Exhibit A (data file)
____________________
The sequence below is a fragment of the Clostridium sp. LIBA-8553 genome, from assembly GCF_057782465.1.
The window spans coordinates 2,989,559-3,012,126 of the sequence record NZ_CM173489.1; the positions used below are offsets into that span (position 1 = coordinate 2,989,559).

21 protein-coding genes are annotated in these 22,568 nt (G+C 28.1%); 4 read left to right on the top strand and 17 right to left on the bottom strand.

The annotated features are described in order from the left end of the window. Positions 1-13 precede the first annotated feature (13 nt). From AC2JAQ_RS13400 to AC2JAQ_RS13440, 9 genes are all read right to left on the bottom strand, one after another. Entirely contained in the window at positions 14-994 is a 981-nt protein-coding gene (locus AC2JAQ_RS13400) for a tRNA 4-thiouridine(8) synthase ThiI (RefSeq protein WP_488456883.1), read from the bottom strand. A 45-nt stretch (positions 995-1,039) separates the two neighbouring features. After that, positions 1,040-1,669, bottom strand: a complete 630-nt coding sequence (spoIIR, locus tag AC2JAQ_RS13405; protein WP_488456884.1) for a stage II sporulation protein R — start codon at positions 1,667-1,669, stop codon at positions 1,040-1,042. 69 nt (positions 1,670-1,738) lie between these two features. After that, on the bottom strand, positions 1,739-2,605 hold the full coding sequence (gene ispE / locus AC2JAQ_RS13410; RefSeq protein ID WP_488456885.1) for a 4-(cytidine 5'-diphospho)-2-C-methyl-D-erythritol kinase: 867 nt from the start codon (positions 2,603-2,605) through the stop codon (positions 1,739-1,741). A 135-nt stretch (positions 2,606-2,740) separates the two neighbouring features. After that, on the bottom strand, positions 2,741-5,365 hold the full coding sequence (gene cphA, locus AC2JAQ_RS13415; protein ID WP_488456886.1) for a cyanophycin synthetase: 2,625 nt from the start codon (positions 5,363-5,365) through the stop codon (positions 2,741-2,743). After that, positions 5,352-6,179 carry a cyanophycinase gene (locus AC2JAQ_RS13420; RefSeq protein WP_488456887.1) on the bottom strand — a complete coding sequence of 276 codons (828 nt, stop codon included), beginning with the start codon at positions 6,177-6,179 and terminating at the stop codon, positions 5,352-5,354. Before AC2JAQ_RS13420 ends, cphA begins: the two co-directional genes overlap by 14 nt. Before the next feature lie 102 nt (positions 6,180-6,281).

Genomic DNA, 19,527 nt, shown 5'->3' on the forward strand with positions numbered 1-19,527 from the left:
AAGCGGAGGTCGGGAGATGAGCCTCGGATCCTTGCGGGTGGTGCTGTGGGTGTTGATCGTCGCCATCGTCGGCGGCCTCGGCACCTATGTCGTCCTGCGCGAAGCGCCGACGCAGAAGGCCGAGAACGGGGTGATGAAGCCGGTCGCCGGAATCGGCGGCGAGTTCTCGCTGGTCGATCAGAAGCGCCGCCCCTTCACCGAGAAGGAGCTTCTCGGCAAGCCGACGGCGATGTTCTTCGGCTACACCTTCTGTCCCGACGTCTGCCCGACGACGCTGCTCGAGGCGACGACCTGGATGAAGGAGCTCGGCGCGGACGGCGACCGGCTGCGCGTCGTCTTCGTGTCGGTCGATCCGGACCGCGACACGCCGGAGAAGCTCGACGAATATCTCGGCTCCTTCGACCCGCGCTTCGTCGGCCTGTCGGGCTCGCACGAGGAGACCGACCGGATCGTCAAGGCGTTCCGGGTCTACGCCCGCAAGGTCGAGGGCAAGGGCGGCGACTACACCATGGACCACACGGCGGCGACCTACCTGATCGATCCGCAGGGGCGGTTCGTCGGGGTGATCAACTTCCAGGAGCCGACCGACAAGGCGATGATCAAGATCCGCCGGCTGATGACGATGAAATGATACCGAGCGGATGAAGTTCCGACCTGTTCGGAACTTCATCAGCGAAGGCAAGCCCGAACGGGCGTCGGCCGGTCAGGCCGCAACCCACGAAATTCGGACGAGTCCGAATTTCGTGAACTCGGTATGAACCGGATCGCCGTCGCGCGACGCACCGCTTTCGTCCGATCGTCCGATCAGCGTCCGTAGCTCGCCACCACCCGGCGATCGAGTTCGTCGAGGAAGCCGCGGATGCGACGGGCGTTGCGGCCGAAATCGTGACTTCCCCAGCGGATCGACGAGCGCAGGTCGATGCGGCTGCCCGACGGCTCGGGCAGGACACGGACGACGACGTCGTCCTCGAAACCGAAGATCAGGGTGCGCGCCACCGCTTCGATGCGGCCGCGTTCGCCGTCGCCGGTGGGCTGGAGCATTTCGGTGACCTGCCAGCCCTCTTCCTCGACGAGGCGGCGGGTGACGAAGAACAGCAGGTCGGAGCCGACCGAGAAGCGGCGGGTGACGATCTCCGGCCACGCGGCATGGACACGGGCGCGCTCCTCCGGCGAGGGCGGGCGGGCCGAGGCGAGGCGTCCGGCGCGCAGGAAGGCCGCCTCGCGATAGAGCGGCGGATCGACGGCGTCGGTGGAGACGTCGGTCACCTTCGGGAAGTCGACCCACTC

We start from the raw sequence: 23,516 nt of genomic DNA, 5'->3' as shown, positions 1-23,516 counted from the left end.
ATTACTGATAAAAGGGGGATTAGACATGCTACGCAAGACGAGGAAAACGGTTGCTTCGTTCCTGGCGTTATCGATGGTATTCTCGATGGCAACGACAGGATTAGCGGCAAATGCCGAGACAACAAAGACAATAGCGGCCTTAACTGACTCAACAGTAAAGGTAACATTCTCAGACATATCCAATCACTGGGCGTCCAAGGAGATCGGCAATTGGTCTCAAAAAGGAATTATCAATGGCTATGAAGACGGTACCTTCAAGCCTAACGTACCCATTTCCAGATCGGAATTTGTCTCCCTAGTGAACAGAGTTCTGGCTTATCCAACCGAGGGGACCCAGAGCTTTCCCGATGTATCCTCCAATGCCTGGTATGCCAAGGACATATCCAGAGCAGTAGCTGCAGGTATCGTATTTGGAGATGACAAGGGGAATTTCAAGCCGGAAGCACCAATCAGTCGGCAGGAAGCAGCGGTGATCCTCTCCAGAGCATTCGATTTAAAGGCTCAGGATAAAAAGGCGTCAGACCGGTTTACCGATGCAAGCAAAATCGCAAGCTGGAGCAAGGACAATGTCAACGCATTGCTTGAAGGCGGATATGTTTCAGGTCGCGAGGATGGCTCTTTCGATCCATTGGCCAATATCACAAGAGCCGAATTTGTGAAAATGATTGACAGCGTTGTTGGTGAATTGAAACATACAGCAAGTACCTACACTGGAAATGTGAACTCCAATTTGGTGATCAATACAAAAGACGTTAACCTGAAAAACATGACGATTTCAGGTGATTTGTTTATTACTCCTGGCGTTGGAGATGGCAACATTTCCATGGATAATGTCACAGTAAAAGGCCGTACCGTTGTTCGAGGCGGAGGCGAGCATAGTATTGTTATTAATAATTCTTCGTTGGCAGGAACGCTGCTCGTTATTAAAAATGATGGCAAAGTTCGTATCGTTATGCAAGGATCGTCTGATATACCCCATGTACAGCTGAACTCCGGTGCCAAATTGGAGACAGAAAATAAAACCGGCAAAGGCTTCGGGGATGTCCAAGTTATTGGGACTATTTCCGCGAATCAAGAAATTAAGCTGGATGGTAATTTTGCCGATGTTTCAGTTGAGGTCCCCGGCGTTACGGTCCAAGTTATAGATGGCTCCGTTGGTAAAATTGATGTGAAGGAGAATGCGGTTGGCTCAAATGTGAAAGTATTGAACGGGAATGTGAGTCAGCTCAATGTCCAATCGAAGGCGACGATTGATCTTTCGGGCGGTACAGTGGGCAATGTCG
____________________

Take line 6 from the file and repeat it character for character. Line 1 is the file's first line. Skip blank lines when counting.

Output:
AAGCGGAGGTCGGGAGATGAGCCTCGGATCCTTGCGGGTGGTGCTGTGGGTGTTGATCGTCGCCATCGTCGGCGGCCTCGGCACCTATGTCGTCCTGCGCGAAGCGCCGACGCAGAAGGCCGAGAACGGGGTGATGAAGCCGGTCGCCGGAATCGGCGGCGAGTTCTCGCTGGTCGATCAGAAGCGCCGCCCCTTCACCGAGAAGGAGCTTCTCGGCAAGCCGACGGCGATGTTCTTCGGCTACACCTTCTGTCCCGACGTCTGCCCGACGACGCTGCTCGAGGCGACGACCTGGATGAAGGAGCTCGGCGCGGACGGCGACCGGCTGCGCGTCGTCTTCGTGTCGGTCGATCCGGACCGCGACACGCCGGAGAAGCTCGACGAATATCTCGGCTCCTTCGACCCGCGCTTCGTCGGCCTGTCGGGCTCGCACGAGGAGACCGACCGGATCGTCAAGGCGTTCCGGGTCTACGCCCGCAAGGTCGAGGGCAAGGGCGGCGACTACACCATGGACCACACGGCGGCGACCTACCTGATCGATCCGCAGGGGCGGTTCGTCGGGGTGATCAACTTCCAGGAGCCGACCGACAAGGCGATGATCAAGATCCGCCGGCTGATGACGATGAAATGATACCGAGCGGATGAAGTTCCGACCTGTTCGGAACTTCATCAGCGAAGGCAAGCCCGAACGGGCGTCGGCCGGTCAGGCCGCAACCCACGAAATTCGGACGAGTCCGAATTTCGTGAACTCGGTATGAACCGGATCGCCGTCGCGCGACGCACCGCTTTCGTCCGATCGTCCGATCAGCGTCCGTAGCTCGCCACCACCCGGCGATCGAGTTCGTCGAGGAAGCCGCGGATGCGACGGGCGTTGCGGCCGAAATCGTGACTTCCCCAGCGGATCGACGAGCGCAGGTCGATGCGGCTGCCCGACGGCTCGGGCAGGACACGGACGACGACGTCGTCCTCGAAACCGAAGATCAGGGTGCGCGCCACCGCTTCGATGCGGCCGCGTTCGCCGTCGCCGGTGGGCTGGAGCATTTCGGTGACCTGCCAGCCCTCTTCCTCGACGAGGCGGCGGGTGACGAAGAACAGCAGGTCGGAGCCGACCGAGAAGCGGCGGGTGACGATCTCCGGCCACGCGGCATGGACACGGGCGCGCTCCTCCGGCGAGGGCGGGCGGGCCGAGGCGAGGCGTCCGGCGCGCAGGAAGGCCGCCTCGCGATAGAGCGGCGGATCGACGGCGTCGGTGGAGACGTCGGTCACCTTCGGGAAGTCGACCCACTC